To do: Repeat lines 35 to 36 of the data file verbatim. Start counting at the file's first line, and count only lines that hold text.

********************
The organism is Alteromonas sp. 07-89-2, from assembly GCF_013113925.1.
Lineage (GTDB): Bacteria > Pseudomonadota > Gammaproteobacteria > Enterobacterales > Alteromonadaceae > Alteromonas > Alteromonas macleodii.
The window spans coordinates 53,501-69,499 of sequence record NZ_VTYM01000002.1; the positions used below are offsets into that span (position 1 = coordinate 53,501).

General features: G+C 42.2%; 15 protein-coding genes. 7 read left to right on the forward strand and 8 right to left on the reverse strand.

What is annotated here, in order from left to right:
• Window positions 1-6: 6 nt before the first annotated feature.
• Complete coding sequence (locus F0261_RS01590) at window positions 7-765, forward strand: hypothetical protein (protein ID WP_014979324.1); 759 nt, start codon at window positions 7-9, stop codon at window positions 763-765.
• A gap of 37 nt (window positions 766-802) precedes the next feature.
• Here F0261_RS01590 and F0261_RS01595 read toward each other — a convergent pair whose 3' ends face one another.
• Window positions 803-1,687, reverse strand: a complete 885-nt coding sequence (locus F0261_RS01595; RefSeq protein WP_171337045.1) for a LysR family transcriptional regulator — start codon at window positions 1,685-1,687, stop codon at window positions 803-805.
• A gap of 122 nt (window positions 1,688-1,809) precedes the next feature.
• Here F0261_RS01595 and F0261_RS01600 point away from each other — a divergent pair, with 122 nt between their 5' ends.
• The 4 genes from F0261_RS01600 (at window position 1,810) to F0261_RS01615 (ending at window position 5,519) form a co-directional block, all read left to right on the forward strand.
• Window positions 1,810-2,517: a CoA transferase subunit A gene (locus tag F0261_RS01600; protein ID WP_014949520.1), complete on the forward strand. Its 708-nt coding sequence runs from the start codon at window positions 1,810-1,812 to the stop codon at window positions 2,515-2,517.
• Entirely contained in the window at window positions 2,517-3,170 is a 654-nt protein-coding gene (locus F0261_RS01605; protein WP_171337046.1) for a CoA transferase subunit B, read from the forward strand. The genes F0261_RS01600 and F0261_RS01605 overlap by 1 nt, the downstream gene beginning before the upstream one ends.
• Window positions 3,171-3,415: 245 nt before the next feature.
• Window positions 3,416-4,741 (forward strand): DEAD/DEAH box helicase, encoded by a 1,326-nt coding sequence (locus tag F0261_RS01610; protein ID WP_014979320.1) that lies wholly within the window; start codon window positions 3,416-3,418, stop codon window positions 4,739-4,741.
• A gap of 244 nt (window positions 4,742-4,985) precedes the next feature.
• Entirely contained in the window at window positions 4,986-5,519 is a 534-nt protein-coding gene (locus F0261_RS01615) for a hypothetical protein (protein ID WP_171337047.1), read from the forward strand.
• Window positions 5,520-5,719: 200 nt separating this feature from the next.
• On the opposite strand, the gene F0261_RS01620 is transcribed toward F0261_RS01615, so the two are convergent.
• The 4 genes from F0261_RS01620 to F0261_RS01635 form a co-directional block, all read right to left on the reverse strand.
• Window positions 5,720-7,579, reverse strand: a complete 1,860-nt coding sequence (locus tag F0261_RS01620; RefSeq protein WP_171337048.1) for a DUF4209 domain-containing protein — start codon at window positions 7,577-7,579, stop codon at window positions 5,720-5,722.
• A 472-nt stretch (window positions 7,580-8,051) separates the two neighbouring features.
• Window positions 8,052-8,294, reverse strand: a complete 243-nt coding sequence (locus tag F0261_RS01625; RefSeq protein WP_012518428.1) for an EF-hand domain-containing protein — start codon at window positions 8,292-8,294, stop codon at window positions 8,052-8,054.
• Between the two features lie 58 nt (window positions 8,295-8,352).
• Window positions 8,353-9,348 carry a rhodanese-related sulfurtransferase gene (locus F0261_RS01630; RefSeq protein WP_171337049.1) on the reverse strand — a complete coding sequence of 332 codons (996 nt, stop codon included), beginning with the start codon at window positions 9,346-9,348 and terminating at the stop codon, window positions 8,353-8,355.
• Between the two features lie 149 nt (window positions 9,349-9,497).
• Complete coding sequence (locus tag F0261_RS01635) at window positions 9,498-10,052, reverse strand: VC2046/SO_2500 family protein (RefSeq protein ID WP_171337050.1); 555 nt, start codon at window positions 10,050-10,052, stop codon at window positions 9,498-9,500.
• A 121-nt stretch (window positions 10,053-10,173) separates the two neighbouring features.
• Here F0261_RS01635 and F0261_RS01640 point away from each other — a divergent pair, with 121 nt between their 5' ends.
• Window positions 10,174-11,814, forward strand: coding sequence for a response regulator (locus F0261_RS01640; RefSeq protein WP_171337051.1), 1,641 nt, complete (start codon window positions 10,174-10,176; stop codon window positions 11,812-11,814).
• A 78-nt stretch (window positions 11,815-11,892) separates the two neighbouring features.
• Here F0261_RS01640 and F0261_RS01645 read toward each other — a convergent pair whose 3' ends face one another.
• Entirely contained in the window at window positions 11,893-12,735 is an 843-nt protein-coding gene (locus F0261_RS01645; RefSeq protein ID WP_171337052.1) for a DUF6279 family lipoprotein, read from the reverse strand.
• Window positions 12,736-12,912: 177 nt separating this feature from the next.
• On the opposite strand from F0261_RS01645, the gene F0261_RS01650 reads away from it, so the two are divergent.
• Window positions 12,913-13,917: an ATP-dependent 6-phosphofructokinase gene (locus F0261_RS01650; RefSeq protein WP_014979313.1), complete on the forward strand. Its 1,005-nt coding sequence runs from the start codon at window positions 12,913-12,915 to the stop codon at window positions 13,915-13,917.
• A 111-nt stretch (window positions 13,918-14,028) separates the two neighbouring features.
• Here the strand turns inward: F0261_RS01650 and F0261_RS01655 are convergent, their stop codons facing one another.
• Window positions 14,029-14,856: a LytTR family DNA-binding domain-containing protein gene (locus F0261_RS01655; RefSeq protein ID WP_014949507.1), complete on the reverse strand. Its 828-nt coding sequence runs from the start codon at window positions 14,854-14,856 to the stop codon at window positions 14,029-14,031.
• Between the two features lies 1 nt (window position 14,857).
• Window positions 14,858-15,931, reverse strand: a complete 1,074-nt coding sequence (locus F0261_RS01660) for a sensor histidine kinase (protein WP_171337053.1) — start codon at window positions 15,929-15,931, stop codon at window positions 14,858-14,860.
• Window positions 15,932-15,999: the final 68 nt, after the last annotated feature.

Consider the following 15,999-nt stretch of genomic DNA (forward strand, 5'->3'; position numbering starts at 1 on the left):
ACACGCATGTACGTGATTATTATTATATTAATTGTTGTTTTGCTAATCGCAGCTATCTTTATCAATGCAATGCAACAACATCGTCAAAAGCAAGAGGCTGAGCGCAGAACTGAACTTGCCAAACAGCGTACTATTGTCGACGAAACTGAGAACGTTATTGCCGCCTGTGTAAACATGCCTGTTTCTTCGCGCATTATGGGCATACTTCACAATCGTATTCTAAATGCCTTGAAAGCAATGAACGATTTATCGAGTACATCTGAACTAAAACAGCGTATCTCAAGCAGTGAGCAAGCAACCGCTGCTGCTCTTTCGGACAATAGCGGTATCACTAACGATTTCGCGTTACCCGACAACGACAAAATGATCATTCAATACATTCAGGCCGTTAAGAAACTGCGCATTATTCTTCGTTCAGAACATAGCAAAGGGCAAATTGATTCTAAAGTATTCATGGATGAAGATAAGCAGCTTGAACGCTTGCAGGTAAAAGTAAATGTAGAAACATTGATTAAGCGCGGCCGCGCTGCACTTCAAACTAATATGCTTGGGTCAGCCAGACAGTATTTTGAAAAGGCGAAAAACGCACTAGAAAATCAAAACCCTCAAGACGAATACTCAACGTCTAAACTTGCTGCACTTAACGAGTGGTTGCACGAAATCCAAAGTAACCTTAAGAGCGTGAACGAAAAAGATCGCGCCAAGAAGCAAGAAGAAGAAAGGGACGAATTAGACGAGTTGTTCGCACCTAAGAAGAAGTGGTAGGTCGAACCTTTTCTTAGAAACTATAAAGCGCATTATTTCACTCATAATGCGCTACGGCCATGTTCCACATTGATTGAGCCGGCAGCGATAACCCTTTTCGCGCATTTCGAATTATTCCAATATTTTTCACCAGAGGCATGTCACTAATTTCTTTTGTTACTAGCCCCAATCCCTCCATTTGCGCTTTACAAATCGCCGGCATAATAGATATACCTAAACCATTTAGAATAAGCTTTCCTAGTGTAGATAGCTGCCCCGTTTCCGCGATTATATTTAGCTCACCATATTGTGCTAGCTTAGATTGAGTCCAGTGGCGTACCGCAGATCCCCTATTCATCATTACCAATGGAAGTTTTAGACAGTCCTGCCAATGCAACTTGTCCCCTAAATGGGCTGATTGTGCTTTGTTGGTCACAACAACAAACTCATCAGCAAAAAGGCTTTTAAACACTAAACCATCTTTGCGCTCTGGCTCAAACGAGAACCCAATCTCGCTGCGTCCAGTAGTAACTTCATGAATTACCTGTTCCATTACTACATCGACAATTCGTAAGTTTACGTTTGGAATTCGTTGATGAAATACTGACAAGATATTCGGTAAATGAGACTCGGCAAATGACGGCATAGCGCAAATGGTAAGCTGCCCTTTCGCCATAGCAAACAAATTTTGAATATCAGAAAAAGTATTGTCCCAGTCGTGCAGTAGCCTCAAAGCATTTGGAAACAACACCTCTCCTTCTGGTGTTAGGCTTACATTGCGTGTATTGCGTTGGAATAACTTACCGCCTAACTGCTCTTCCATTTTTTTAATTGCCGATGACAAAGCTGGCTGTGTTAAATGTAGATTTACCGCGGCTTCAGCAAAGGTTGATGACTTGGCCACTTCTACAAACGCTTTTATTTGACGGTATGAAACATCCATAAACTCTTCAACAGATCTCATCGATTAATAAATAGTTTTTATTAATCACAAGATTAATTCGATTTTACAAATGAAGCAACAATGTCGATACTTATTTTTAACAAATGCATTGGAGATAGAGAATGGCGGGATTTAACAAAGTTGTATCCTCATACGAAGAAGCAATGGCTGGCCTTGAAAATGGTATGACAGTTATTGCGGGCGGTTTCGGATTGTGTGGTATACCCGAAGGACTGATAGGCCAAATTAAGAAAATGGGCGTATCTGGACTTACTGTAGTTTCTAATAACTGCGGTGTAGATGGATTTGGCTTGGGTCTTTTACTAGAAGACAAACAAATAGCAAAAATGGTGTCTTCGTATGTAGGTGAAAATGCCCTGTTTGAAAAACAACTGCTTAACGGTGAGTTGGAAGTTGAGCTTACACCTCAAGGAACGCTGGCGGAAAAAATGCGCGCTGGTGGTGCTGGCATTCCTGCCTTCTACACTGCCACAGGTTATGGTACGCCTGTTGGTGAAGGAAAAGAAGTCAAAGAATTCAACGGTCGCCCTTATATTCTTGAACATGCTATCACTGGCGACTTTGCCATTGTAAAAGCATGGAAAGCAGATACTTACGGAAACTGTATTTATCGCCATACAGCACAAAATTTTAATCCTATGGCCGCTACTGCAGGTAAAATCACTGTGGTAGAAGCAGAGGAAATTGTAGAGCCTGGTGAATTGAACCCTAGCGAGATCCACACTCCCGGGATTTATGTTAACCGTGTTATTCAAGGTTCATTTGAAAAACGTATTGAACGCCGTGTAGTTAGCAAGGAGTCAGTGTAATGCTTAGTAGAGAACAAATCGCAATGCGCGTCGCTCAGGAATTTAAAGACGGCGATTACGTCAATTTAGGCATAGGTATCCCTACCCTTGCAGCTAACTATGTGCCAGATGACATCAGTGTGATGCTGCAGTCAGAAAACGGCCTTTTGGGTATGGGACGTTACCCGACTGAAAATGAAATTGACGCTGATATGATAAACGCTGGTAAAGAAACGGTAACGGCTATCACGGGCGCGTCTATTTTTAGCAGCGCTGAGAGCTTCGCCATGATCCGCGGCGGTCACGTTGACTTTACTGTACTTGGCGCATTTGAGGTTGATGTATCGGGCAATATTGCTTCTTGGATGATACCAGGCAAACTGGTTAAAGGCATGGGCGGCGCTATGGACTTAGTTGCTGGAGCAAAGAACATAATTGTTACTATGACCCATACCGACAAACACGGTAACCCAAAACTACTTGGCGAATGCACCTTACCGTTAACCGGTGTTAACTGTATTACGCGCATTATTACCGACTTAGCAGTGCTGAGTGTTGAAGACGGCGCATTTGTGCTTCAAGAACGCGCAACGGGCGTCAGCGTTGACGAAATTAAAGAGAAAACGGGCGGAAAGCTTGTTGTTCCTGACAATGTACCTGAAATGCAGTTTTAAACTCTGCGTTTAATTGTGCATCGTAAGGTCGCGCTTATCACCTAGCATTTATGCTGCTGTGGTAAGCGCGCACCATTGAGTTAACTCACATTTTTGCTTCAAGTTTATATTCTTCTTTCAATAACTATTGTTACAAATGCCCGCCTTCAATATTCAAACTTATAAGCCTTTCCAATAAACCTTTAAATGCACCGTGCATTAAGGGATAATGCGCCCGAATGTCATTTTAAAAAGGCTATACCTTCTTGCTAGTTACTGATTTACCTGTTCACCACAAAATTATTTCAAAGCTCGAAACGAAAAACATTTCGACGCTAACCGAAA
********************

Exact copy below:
• Entirely contained in the window at window positions 11,893-12,735 is an 843-nt protein-coding gene (locus F0261_RS01645; RefSeq protein ID WP_171337052.1) for a DUF6279 family lipoprotein, read from the reverse strand.
• Window positions 12,736-12,912: 177 nt separating this feature from the next.